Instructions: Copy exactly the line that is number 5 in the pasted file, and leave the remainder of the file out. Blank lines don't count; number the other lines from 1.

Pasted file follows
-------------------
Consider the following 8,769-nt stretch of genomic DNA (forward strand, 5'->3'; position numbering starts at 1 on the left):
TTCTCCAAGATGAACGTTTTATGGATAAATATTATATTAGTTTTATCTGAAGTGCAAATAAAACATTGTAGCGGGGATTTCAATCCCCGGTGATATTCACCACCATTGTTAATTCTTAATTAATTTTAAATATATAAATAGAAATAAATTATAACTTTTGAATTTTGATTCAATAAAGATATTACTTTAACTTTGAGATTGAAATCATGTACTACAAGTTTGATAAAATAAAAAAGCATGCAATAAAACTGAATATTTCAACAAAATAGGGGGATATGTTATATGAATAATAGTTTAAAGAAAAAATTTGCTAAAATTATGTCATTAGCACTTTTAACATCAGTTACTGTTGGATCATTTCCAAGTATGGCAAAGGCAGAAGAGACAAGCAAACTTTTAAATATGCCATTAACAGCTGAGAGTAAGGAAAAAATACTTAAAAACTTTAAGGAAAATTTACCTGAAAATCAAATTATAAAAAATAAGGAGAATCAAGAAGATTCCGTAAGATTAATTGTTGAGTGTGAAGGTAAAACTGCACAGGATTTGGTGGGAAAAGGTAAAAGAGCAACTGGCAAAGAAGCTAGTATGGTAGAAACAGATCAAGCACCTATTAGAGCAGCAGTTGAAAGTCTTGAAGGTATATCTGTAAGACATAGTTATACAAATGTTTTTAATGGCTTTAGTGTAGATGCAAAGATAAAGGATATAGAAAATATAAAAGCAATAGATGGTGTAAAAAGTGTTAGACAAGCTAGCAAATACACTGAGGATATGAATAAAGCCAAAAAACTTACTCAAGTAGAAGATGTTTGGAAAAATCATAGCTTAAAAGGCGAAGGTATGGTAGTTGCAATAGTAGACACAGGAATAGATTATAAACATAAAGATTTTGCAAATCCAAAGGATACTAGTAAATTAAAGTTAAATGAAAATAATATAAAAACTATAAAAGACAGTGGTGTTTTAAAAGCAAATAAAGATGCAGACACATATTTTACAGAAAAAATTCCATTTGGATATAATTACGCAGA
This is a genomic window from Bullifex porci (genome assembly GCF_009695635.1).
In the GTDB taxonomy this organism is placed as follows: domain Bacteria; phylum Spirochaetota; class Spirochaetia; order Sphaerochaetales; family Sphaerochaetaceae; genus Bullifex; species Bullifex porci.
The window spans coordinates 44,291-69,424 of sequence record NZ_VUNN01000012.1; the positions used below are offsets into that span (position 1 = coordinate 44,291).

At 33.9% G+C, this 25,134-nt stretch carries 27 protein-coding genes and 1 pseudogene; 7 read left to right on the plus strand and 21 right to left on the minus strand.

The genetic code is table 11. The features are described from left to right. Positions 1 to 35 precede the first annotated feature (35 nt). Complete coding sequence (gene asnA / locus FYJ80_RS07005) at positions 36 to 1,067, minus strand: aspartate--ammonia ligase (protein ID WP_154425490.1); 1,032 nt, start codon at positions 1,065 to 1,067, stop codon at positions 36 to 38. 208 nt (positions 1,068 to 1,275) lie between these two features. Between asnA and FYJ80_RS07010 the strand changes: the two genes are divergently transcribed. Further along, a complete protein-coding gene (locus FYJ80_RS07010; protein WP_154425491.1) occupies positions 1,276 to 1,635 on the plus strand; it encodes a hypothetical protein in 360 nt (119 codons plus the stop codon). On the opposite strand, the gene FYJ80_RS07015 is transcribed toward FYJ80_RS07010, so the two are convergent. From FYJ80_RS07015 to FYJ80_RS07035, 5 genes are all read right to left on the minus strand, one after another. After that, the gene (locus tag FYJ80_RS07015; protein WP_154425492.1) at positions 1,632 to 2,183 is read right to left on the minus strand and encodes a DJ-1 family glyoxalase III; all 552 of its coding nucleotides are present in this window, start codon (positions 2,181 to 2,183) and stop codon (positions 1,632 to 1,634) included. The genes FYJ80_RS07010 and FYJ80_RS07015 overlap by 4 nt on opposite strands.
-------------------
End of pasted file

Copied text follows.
The window spans coordinates 44,291-69,424 of sequence record NZ_VUNN01000012.1; the positions used below are offsets into that span (position 1 = coordinate 44,291).